Cheeky Angel Vol. 1
It was nine year old Megumi's wish to become the "manliest man among men in the whole wide world". When he saves a wizard from a gang of youths, Megumi is given a book with a genie inside and one free wish. It is only natural that this is Megumi's wish, except the genie plays a trick: Megumi is now a woman among women. The genie says that he will return Megumi to his original male form for the price of 10 years off of his life. Angry, Megumi tosses the book into the river, where it is lost, but later, he vows to find either the book or the wizard and reverse the curse.
Flash forward six years. Meg and her best friend, Miki, the only person who remembers Meg as Megumi (apparently the genie rewrote his past as well), are starting high school. Meg has turned into a stunning and beautiful woman, the girl desired by all the boys, admired by all the girls. Yet beyond her physical body, Meg still feels like a boy. She picks fights with boys and cannot understand what the boys see in her, especially Genzo Soga.
Soga, the school tough guy, is exactly what Meg would have been like if she had remained a boy. That is the reason she tells herself anyway; that's why she finds herself so flustered and angry around him. But Miki thinks that he's her first crush, and that Meg is really becoming a girl in her mind as well as in her body. After all, Miki constantly tells Meg to act like a girl because that is what she is now.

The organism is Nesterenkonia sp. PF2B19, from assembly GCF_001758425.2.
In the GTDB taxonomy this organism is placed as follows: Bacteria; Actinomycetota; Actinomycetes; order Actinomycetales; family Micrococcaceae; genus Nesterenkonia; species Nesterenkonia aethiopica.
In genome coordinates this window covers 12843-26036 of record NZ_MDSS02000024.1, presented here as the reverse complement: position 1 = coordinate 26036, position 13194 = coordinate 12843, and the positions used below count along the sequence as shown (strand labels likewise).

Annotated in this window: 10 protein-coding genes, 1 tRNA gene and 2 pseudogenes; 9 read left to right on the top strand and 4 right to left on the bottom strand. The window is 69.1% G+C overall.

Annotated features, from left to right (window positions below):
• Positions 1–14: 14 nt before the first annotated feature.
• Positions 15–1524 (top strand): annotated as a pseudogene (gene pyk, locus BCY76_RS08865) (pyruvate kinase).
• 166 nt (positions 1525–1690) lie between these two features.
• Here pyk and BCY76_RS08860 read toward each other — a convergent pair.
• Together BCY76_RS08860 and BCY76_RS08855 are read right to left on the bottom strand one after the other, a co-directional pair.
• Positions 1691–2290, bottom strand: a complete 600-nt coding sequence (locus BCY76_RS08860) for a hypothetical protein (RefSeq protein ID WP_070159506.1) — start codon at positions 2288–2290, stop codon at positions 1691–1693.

Wow. I really enjoyed Cheeky Angel. The premise sounded a little goofy and too much like Ranma 1/2 with the sex change, yet I found the story to be highly interesting. The language matches how teenagers realistically talk and feel. The artwork treads the line between action and romance manga, with soft feminine lines intersecting hard black lines, a beautiful visual effect that backs up Megumi's gender identity issues. I also liked the effect of using word balloons piercing characters, literally someone's words piercing your heart. The pacing of this volume is fast, with no filler text or art, focused on Meg and Soga. That is something that I truly appreciate in manga, as I've found the genre to have a tendency to have side-plots suddenly appear and roadblock the main story.
There is a lot of fight action and comedy with Meg acting like a boy and Meg's entourage of admirers (Soga included), but Cheeky Angel has depth as well. The issue of gender identity is a modern topic, and unlike Ranma 1/2, it's taken very seriously. Nishimori lets us see just how conflicted Meg feels. She should just accept her body and act like a girl, but in her heart, she sees herself as a boy. Acting like a girl would make everyone feel happy, but that's not who she is... or is it?
I really want to pick up the second volume now. If I were to try to convert a hardcore independent comic reader of the wonderfulness that is manga, I'd probably hand them Cheeky Angel. It has a dash of seriousness, a handful of high school hi-jinxs, a smattering of action, and is a great manga overall!